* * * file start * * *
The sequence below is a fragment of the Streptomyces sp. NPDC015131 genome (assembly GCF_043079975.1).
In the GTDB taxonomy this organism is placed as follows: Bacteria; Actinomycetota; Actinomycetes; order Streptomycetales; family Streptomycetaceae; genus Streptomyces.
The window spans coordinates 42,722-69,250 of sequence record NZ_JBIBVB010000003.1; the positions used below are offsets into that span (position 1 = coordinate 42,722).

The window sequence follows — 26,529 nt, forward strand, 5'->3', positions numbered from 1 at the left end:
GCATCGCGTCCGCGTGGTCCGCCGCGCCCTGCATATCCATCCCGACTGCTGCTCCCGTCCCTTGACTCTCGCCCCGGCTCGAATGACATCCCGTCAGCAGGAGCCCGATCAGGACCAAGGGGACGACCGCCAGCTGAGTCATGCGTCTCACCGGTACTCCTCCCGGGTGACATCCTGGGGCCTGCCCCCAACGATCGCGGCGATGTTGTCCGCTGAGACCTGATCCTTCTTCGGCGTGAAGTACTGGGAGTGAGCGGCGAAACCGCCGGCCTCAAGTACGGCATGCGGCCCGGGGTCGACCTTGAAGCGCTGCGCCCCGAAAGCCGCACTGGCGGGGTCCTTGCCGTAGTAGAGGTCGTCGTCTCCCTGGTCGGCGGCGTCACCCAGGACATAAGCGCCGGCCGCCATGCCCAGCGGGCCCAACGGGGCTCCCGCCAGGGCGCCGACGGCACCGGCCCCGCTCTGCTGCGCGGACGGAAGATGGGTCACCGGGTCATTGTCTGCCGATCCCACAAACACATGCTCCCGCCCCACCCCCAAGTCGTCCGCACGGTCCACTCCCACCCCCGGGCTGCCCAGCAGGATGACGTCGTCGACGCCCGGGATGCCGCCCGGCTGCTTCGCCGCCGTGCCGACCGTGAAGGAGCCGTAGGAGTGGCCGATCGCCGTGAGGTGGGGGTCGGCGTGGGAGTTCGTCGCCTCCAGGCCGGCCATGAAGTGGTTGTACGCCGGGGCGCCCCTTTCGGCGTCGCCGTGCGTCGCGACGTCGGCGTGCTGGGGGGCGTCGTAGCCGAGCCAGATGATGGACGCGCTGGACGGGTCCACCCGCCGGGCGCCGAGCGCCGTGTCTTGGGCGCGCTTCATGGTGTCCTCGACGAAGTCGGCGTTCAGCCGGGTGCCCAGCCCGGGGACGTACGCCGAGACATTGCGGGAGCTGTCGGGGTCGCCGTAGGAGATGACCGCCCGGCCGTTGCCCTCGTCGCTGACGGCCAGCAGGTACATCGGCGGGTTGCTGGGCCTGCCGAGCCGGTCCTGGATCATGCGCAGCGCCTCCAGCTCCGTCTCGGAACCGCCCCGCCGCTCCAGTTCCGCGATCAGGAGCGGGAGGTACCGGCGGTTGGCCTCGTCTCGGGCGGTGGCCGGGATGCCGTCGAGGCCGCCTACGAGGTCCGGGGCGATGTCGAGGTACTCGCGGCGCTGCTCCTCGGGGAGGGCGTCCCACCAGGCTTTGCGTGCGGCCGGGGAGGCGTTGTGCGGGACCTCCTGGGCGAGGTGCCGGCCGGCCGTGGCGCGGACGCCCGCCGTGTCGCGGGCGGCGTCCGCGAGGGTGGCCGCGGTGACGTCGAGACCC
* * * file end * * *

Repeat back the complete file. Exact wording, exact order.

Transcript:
The sequence below is a fragment of the Streptomyces sp. NPDC015131 genome (assembly GCF_043079975.1).
In the GTDB taxonomy this organism is placed as follows: Bacteria; Actinomycetota; Actinomycetes; order Streptomycetales; family Streptomycetaceae; genus Streptomyces.
The window spans coordinates 42,722-69,250 of sequence record NZ_JBIBVB010000003.1; the positions used below are offsets into that span (position 1 = coordinate 42,722).

The window sequence follows — 26,529 nt, forward strand, 5'->3', positions numbered from 1 at the left end:
GCATCGCGTCCGCGTGGTCCGCCGCGCCCTGCATATCCATCCCGACTGCTGCTCCCGTCCCTTGACTCTCGCCCCGGCTCGAATGACATCCCGTCAGCAGGAGCCCGATCAGGACCAAGGGGACGACCGCCAGCTGAGTCATGCGTCTCACCGGTACTCCTCCCGGGTGACATCCTGGGGCCTGCCCCCAACGATCGCGGCGATGTTGTCCGCTGAGACCTGATCCTTCTTCGGCGTGAAGTACTGGGAGTGAGCGGCGAAACCGCCGGCCTCAAGTACGGCATGCGGCCCGGGGTCGACCTTGAAGCGCTGCGCCCCGAAAGCCGCACTGGCGGGGTCCTTGCCGTAGTAGAGGTCGTCGTCTCCCTGGTCGGCGGCGTCACCCAGGACATAAGCGCCGGCCGCCATGCCCAGCGGGCCCAACGGGGCTCCCGCCAGGGCGCCGACGGCACCGGCCCCGCTCTGCTGCGCGGACGGAAGATGGGTCACCGGGTCATTGTCTGCCGATCCCACAAACACATGCTCCCGCCCCACCCCCAAGTCGTCCGCACGGTCCACTCCCACCCCCGGGCTGCCCAGCAGGATGACGTCGTCGACGCCCGGGATGCCGCCCGGCTGCTTCGCCGCCGTGCCGACCGTGAAGGAGCCGTAGGAGTGGCCGATCGCCGTGAGGTGGGGGTCGGCGTGGGAGTTCGTCGCCTCCAGGCCGGCCATGAAGTGGTTGTACGCCGGGGCGCCCCTTTCGGCGTCGCCGTGCGTCGCGACGTCGGCGTGCTGGGGGGCGTCGTAGCCGAGCCAGATGATGGACGCGCTGGACGGGTCCACCCGCCGGGCGCCGAGCGCCGTGTCTTGGGCGCGCTTCATGGTGTCCTCGACGAAGTCGGCGTTCAGCCGGGTGCCCAGCCCGGGGACGTACGCCGAGACATTGCGGGAGCTGTCGGGGTCGCCGTAGGAGATGACCGCCCGGCCGTTGCCCTCGTCGCTGACGGCCAGCAGGTACATCGGCGGGTTGCTGGGCCTGCCGAGCCGGTCCTGGATCATGCGCAGCGCCTCCAGCTCCGTCTCGGAACCGCCCCGCCGCTCCAGTTCCGCGATCAGGAGCGGGAGGTACCGGCGGTTGGCCTCGTCTCGGGCGGTGGCCGGGATGCCGTCGAGGCCGCCTACGAGGTCCGGGGCGATGTCGAGGTACTCGCGGCGCTGCTCCTCGGGGAGGGCGTCCCACCAGGCTTTGCGTGCGGCCGGGGAGGCGTTGTGCGGGACCTCCTGGGCGAGGTGCCGGCCGGCCGTGGCGCGGACGCCCGCCGTGTCGCGGGCGGCGTCCGCGAGGGTGGCCGCGGTGACGTCGAGACCC